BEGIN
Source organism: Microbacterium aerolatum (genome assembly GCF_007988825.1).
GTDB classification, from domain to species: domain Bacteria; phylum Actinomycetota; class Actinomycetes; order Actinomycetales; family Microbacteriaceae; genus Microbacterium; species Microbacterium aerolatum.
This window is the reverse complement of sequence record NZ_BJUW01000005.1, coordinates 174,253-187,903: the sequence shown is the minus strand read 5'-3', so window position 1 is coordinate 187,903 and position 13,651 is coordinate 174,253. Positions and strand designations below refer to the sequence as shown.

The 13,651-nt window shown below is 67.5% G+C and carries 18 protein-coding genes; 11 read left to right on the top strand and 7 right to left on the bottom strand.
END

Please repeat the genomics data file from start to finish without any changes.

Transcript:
Source organism: Microbacterium aerolatum (genome assembly GCF_007988825.1).
GTDB classification, from domain to species: domain Bacteria; phylum Actinomycetota; class Actinomycetes; order Actinomycetales; family Microbacteriaceae; genus Microbacterium; species Microbacterium aerolatum.
This window is the reverse complement of sequence record NZ_BJUW01000005.1, coordinates 174,253-187,903: the sequence shown is the minus strand read 5'-3', so window position 1 is coordinate 187,903 and position 13,651 is coordinate 174,253. Positions and strand designations below refer to the sequence as shown.

The 13,651-nt window shown below is 67.5% G+C and carries 18 protein-coding genes; 11 read left to right on the top strand and 7 right to left on the bottom strand.